EXAMPLE 4 70 liters per hour of a gas mixture containing 97% by volume of nitrogen, 2% by volume of hydrogen sulfide and 1% by volume of sulfur dioxide is passed through a fritted glass disk into a bubble column having a diameter of 25 mm. and a height of 1500 mm. which contains 500 ml. of a solution of 15% by weight of trimethylphosphine oxide in tetramethylenesulfone. The temperature of the phosphine oxide solution is kept at 70 C. during the experiment. Hydrogen sulfide and sulfur dioxide are practically undetectable in the oifgas leaving the bubble column. Sulfur begins to precipitate after about fortyfive minutes. After four hours the sulfur is filtered off, washed with water and dried. The sulfur obtained in this way is in the form of fine crystals and has a purity of 99.8%. The phosphine oxide solution may be used again.

An solution of 22% by weight of triethylphosphine oxide in propylene carbonate may be used with the same result under the same experimental conditions instead of the said trimethylphosphine oxide solution.

EXAMPLE 5 100 liters per hour of a gas mixture containing 99 parts by volume of nitrogen, 0.66 part by volume of hydrogen sulfide and 0.33 part by volume of sulfur dioxide is introduced at 80 C. into a packed absorption tower having a length of 2 meters and a diameter of 30 mm. At the same time a solution of 10% by weight of triphenylphosphine oxide in tetramethylenesulfone is circulated in the tower at the rate of 25 liters per hour. Hydrogen sulfide and sulfur dioxide are practically completely absorbed and converted into sulfur.

I claim:

1. A process for reacting hydrogen sulfide with sulfur dioxide or oxygen to form sulfur in the presence of a solvent wherein the reaction is carried out in the presence of a polar aprotic solvent containing dissolved therein a phosphine oxide of the general formula:

in which R are identical or different alkyls of up to three carbon atoms or phenyl groups.

2. A process as set forth in claim 1 wherein the solvent has a dielectric constant of at least 20 and a boiling point of at least C.

5 6 3. A process as set forth in claim 1 wherein the reac- OTHER REFERENCES tion is carried out at atmospheric pressure and at a tem- Albertson at at Journal of the American Chemical pearture of from 15 to 130 C. Society; 1943; pp, 169031;

References Cited 5 GEORGE o. PETERS, Primary Examiner UNITED STATES PATENTS 3,441,379 4/1969 Renault 423-575 423 575 CL X'R' 3,725,537 4/1973 Schulze et a1. 423-575 FORM PO-105O (10-69) UNITED STATES PATENT OFFICE I CERTIFICATE 0F CORRECTION Dated Eebmmmt ]9 g lnventofl Gerhard Schulze It is certified that error appears in the above-identified patent and that said Letters Patent are hereby corrected as shown below:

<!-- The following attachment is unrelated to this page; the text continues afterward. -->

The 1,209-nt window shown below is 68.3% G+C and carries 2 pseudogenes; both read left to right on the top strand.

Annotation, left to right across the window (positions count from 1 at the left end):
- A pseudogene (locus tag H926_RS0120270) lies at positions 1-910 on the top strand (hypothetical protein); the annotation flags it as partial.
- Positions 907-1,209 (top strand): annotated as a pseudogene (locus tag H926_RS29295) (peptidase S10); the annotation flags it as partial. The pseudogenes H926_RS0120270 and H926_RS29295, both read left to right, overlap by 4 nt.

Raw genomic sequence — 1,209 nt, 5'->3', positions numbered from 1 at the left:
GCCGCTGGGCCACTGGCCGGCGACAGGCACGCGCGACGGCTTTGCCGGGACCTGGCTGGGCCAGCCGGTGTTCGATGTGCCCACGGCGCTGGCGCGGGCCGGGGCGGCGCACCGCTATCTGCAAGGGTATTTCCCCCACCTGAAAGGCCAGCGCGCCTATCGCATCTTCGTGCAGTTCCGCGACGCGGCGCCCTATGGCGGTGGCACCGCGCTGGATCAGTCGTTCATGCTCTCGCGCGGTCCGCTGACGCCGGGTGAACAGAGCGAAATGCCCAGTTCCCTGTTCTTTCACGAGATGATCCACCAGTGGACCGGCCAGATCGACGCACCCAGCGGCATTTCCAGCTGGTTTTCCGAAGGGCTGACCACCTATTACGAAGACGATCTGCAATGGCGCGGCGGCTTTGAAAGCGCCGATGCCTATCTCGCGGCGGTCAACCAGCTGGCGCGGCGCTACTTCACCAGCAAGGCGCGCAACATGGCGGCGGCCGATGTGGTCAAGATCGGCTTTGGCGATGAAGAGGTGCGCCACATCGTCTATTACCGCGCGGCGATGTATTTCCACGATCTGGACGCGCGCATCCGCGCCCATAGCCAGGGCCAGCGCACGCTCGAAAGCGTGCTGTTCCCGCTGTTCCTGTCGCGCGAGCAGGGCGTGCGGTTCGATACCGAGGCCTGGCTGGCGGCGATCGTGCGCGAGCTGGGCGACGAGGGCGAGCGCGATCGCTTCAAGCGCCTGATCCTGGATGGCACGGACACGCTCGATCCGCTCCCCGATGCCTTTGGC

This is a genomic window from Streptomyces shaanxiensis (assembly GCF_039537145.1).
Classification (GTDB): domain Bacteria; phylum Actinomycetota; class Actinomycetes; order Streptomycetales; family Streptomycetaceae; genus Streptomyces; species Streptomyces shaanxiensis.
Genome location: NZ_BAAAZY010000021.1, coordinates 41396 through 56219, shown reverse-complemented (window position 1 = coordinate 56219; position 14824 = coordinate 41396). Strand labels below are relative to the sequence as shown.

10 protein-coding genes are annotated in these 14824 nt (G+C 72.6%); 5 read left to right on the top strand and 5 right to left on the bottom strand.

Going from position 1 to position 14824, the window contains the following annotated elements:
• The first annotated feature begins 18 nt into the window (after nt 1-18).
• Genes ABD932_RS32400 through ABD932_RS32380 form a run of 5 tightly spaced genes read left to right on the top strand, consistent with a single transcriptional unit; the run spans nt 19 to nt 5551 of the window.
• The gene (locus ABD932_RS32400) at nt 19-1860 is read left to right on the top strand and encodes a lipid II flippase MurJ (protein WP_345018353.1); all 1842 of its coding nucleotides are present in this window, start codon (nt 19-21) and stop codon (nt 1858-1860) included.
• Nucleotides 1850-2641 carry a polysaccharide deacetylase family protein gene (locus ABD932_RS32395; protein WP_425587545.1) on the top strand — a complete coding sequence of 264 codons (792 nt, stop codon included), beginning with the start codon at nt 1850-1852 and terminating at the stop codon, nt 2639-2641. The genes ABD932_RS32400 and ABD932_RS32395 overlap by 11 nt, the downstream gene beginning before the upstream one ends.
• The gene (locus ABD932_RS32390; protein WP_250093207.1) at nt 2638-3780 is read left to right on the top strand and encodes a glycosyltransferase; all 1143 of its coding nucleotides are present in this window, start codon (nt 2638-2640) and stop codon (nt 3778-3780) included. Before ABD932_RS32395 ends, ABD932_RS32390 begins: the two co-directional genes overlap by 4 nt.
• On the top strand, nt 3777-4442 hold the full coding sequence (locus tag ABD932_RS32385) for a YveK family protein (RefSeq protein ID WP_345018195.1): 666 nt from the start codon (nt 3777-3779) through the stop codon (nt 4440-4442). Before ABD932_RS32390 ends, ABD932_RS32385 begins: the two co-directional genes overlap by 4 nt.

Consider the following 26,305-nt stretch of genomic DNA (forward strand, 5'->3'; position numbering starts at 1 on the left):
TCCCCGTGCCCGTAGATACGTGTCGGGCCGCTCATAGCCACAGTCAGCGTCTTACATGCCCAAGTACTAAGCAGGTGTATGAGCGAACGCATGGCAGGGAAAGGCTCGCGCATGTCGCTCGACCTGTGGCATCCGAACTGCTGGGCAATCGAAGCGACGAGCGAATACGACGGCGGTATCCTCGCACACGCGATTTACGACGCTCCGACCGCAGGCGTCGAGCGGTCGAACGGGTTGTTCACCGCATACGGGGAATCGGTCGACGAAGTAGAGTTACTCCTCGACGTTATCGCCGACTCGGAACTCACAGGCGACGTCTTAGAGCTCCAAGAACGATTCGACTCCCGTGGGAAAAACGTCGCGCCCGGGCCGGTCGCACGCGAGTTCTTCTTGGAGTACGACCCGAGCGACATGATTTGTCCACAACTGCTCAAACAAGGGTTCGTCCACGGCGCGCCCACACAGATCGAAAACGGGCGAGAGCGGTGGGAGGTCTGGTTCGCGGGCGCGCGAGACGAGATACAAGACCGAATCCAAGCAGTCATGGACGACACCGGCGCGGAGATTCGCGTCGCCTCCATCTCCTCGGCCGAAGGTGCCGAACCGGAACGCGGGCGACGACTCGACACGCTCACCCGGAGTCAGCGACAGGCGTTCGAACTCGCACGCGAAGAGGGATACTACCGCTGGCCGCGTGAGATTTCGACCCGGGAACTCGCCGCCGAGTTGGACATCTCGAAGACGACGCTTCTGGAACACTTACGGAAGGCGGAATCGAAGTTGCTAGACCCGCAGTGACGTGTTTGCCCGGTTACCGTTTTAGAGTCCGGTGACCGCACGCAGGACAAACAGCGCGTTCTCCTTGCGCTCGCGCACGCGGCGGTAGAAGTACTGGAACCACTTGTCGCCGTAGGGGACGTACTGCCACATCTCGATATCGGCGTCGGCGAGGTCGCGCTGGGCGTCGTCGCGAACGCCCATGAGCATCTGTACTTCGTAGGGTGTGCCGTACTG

Column 1, line 22, "(R P=O" should read (R P=O Colunm 2, line l, insert with gas containing sulfur dioxide or --flbefore"wi'th",

Column 2, line 55, "examples" should read example Column 3, line 19, "formef" should read formed Column 4, line 16, "An" should read A Column 5, line 2-3, "tempearture" should read temperature Signed and sealed this 15th day of October 1974.

(SEAL) Attest:

C. MARSHALL DANN MCCOY M. GIBSON JR.

Commissioner of Patents Attesting Officer USCOMM'DC OO375-F'69 i U. 5. GOVERNMENT PRINTING OFFICE: 19.9 0-366-384.

Referenced by
Citing PatentFiling datePublication dateApplicantTitle
US3953586 *Dec 5, 1973Apr 27, 1976Waichi TanimuraPrecipitation of sulfur, sulfur dioxide
US3956473 *Oct 1, 1973May 11, 1976Institut Francais Du Petrole, Des Carburants Et LubrifiantsProcess for oxidizing hydrogen sulfide to sulfur by means of molecular oxygen in the presence of transition metal complexes as catalysts
US4446118 *May 27, 1982May 1, 1984Chevron Research CompanyScrubbing hydrogen sulfide from a fuel gas
US4479929 *Dec 9, 1982Oct 30, 1984Mineral & Chemical Resource Co.Production of sulfur from a H2 S-bearing gas stream
US4839154 *May 31, 1988Jun 13, 1989Conoco Inc.Mixing a surfactant in the solution and reacting with oxidizing agent
US5851265 *Sep 3, 1996Dec 22, 1998Monsanto CompanySelective removal and recovery of sulfur dioxide from effluent gases using organic phosphorous solvents
Classifications
U.S. Classification423/575, 423/576.8
International ClassificationC01B17/05, C01B17/04, C01B17/00
Cooperative ClassificationC01B17/04, C01B17/05
European ClassificationC01B17/05, C01B17/04